New rules on data transfers for policing and judicial purposes, informally agreed on Tuesday and backed by Civil Liberties Committee MEPs on Thursday morning, will set high standards of data protection to protect citizens' rights and freedoms. They should also enable police forces across Europe to work together faster and more efficiently to counter serious crime and terrorism.
The committee approved the new rules by 53 votes to 2, with 1 abstention.
"This is an historic agreement, since it is the first time we have fully harmonised rules covering police and criminal justice authorities on data protection in the EU. These rules, applying to cooperation between EU member states and with third countries on transferring and processing of data, should facilitate the sharing of information, while at the same time ensuring that European citizens’ fundamental rights are not violated", said Parliament's lead MEP on the directive, Marju Lauristin (S&D, EE).
"How police and criminal authorities use personal data can affect our lives to a great extent. It, thus, has to be done correctly and under appropriate legal framework", she added.
The draft directive on the protection of individuals with regard to the processing of personal data for the purposes of prevention, investigation, detection or prosecution of criminal offences will be the first instrument to comprehensively harmonise 28 different law enforcement systems with respect to data processing for law enforcement purposes as well as set minimum standards for data processing for policing purposes within each member state. EU countries may set higher standards than those enshrined in the directive if they so wish.
The draft directive also complements the agreements reached previously this month on Europol. Together they ensure a robust and harmonised level of data protection in the entire European law enforcement sector. ,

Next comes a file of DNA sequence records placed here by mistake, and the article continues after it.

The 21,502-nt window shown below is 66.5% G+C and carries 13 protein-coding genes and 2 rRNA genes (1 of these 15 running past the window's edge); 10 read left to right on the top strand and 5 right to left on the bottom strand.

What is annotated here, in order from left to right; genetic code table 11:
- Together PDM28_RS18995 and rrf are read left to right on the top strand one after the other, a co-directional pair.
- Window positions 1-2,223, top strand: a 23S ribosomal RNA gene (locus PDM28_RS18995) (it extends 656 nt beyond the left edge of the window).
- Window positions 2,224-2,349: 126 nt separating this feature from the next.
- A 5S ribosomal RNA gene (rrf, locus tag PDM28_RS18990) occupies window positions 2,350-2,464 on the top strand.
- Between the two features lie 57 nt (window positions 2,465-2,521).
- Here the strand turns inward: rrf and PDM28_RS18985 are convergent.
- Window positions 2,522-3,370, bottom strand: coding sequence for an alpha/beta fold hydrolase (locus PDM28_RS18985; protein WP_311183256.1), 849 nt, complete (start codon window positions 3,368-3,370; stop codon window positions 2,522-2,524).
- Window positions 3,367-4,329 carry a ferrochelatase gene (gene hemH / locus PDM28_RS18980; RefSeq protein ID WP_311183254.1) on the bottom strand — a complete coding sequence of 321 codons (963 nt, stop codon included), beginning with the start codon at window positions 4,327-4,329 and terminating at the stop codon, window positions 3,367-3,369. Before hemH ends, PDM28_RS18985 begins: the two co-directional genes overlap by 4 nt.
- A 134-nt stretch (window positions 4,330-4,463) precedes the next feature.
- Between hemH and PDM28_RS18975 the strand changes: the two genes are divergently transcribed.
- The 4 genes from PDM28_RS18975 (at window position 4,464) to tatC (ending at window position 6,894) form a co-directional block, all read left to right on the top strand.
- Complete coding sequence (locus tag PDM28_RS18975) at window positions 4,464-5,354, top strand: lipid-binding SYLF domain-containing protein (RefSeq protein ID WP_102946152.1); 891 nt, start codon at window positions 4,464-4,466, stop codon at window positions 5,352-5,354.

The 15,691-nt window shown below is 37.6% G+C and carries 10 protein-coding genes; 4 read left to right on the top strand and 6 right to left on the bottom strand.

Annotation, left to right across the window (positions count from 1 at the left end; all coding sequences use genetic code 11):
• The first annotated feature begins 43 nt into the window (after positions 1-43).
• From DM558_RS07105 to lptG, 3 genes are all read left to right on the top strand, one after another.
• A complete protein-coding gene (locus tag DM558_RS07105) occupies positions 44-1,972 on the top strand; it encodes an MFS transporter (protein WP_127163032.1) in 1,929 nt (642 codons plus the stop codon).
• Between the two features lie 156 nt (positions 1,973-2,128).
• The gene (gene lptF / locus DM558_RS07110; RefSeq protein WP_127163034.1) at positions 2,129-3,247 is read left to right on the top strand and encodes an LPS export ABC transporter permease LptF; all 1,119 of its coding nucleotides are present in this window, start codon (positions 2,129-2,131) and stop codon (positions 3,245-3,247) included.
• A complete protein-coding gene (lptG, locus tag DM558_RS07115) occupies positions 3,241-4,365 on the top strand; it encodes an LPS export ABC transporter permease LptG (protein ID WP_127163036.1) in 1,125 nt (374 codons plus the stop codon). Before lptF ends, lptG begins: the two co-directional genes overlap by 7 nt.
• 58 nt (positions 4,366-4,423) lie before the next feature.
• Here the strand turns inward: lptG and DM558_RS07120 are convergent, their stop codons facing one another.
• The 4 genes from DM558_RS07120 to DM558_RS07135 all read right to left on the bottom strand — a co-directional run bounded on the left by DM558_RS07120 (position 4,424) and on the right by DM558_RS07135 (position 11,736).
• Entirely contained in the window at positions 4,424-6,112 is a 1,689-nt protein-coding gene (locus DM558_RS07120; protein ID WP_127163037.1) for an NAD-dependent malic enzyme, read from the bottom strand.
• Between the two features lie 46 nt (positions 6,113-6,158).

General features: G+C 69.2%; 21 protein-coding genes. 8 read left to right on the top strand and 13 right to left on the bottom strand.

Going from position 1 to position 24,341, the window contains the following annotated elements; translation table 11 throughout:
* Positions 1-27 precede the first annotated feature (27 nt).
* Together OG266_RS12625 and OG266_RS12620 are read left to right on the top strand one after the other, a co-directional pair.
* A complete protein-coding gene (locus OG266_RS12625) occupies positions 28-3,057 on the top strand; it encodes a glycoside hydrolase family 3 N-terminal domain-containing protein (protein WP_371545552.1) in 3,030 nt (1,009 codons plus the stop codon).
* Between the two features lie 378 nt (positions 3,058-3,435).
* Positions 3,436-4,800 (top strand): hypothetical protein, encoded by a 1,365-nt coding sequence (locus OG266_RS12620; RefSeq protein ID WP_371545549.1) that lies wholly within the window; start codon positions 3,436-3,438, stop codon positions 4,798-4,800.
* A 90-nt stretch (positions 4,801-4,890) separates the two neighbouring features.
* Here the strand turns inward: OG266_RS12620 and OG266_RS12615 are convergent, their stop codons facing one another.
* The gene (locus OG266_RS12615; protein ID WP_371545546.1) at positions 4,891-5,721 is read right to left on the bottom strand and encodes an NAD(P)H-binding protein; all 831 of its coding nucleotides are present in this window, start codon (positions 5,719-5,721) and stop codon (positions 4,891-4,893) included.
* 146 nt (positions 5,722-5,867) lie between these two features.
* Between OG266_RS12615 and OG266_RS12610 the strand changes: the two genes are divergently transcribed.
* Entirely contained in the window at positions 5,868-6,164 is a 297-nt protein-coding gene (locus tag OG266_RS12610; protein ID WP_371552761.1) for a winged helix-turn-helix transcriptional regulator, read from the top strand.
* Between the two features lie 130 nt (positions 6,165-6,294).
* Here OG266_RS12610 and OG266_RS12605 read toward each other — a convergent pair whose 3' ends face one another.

The rules should thus clarify police cooperation arrangements at all administrative levels and give citizens greater certainty as to the law. The safeguards will apply to everyone, whether victim, criminal or witness. the directive will set out clear rights for individuals and establish an independent supervisory authority with enforcement powers.
During the three-way-talks between Parliament, Council and Commission, Parliament's negotiators insisted on the mandatory presence of a Data Protection Officer to monitor all data transfers as well as a prior assessment being carried out in cases where data processing is likely to entail high risk for a person’s rights and freedoms.
The deal will now be put to a vote by Parliament as whole in spring 2016 (probably in March or April), after which member states will have two years to transpose the provisions of the new directive into their national laws.
On Monday 21 December at 14.00 there will be a joint press conference on the data protection package with the attendance of Mrs Marju Lauristin (S&D, EE), Mr Jan Philipp Albrecht (Greens, DE - rapporteur on the regulation), Commissioner Vera Jourová and Minister of Justice Félix Braz for the Luxembourg Presidency of the Council.